Canine hip dysplasia is a common joint problem that affects millions of dogs worldwide. It results from abnormal hip development when your pets were puppies, therefore causing their hip joints to degenerate as they grow older.
If left untreated, hip dysplasia can lead to extreme pain and serious mobility issues. However, when diagnosed early, dogs diagnosed with the disease are not in any danger of living their lives to the fullest. They can still lead active lives if the disease is diagnosed early enough and proper treatment is given and maintained.
Hip dysplasia is caused by numerous genetic and environmental factors. Some dogs can be diagnosed with early onset hip dysplasia while others may develop the disease at an older age due to arthritic conditions. Additionally, weight gain and obesity are also attributed to be common causes of hip dysplasia.
If you want to be able to pinpoint whether your dog has hip dysplasia, you have to be cautious of the following telltale signs:
- Reduced Movement
While it is normal for dogs to slow down as they get older, its activity level should not slow down, unless it falls ill or overweight.
- Difficulty in Getting Up and Resting Down
Dysplastic dogs that are in pain are known for their hesitation in lying down and getting up. This is because the pain worsens when they are in resting position.
- Excessive Drooling
Most often than not, dogs that are physically inactive are prone to licking themselves excessively to the point of causing rashes or hair loss on their flank, hips and legs.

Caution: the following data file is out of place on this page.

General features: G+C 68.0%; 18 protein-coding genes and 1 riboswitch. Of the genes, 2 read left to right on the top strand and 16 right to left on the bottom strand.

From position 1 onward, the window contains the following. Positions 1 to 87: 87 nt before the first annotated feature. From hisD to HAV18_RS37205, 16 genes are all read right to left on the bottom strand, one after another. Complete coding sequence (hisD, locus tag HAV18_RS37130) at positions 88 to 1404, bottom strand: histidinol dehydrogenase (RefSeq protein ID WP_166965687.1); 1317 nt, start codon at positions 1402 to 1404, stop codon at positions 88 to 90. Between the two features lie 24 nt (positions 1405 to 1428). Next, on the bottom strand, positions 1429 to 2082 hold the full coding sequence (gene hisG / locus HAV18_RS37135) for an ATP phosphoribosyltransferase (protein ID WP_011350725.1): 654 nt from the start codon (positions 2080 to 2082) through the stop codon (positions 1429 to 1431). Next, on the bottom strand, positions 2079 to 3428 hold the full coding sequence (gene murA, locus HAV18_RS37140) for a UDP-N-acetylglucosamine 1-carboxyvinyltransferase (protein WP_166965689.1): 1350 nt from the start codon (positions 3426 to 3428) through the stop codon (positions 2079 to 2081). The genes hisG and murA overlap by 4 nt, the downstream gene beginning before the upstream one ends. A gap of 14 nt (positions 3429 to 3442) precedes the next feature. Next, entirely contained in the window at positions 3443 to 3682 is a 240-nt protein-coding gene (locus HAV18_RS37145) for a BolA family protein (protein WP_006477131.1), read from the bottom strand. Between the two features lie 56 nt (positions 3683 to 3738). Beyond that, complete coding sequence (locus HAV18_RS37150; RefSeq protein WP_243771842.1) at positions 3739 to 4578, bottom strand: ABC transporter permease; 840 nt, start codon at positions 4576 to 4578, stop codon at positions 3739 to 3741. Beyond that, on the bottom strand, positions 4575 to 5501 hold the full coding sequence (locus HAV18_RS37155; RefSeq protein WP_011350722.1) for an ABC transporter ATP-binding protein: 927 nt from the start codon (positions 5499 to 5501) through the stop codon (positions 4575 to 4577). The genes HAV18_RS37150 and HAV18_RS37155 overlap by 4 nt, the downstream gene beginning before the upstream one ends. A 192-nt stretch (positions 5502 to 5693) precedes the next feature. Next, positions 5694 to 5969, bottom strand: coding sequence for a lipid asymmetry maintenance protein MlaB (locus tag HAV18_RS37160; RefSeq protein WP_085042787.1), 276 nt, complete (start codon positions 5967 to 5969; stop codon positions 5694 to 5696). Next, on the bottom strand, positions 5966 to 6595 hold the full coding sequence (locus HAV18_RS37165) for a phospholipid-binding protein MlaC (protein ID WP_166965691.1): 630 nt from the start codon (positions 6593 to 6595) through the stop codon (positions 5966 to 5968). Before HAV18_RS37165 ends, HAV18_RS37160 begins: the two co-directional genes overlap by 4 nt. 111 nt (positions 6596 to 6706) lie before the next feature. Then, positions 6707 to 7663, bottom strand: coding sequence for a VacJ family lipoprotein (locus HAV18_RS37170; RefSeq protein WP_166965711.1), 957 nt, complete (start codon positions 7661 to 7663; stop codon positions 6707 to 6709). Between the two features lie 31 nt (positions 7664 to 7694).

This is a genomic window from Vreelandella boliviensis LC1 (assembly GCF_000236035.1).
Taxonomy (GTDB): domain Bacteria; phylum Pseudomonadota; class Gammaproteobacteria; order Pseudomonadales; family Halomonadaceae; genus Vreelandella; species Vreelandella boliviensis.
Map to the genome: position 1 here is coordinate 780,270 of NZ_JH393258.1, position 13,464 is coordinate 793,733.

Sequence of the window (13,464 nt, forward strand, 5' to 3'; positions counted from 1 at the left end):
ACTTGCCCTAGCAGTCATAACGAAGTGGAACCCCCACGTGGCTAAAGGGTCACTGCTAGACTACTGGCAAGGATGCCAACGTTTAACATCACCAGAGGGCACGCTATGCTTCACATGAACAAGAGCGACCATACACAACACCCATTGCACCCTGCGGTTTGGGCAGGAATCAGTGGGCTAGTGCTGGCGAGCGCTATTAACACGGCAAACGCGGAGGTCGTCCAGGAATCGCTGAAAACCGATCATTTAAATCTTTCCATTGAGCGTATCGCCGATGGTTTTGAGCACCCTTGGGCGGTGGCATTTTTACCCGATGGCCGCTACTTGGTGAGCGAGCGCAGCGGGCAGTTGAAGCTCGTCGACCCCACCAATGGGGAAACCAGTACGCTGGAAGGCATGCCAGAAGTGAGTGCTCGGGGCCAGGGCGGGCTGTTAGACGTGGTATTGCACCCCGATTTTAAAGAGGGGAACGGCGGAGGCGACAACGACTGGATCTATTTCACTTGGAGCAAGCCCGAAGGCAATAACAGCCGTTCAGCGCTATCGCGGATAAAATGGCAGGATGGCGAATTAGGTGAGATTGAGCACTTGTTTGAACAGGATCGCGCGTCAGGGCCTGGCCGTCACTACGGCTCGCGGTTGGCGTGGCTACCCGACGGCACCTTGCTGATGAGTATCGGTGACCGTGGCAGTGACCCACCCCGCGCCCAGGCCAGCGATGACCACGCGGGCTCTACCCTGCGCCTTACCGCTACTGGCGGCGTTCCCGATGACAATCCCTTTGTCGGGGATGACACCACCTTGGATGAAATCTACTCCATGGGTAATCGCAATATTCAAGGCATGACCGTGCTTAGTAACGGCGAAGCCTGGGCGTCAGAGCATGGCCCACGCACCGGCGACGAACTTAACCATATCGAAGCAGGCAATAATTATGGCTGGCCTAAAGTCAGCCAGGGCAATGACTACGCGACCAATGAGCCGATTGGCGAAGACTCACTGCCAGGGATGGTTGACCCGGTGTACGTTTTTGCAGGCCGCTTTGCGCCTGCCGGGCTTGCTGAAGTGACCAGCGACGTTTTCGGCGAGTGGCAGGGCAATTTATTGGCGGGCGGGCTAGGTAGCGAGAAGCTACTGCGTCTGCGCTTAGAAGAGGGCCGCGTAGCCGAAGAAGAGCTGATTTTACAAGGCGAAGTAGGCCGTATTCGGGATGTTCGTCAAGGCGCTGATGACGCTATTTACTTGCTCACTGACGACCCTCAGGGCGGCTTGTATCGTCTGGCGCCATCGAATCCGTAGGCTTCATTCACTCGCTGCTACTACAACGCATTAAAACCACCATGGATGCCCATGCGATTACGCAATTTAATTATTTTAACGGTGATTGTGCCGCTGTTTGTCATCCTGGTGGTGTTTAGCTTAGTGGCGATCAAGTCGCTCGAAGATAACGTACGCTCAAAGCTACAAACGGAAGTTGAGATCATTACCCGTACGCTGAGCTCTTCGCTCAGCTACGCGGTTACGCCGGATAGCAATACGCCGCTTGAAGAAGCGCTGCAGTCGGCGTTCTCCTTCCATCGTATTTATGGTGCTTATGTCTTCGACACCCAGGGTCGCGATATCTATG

- Abnormal Gait
If a dog experiences pain on his hips, it is most likely to take shortened steps. This leads to a swiveling hip motion that may cause it to walk in a hopping or limping fashion. While surgery and medical treatment are highly recommended to treat hip dysplasia, there are many changes you can make in the home and in the dog’s everyday habits that can make a big difference towards their overall feeling and disposition. These include but are not limited to the following:
- Avoid Hard Floors
Dysplastic dogs should not be sleeping on cold and hard floors. They need to be comfortable in their resting positions; therefore investing in a comfortable pad or dog bed will make a big difference. Orthopedic foam is highly recommended by vets.
- Shift to Low Impact Exercise
Dogs need their physical activity, so it is highly recommended that you plan low impact activities that involve muscle building for your dogs. Hydrotherapy works very well for dysplastic dogs, but walking and jogging would do just fine. Make sure to avoid jumping or playing Frisbee, as this puts additional pressure on their joints. Also, when walking, make sure to stay on grassy areas to cushion your dog’s steps.
- Effective Weight Control
The heavier the dog, the more painful their joints will be if they have hip dysplasia. You should consult your veterinarian for a special diet that would minimize any weight gain as much as possible.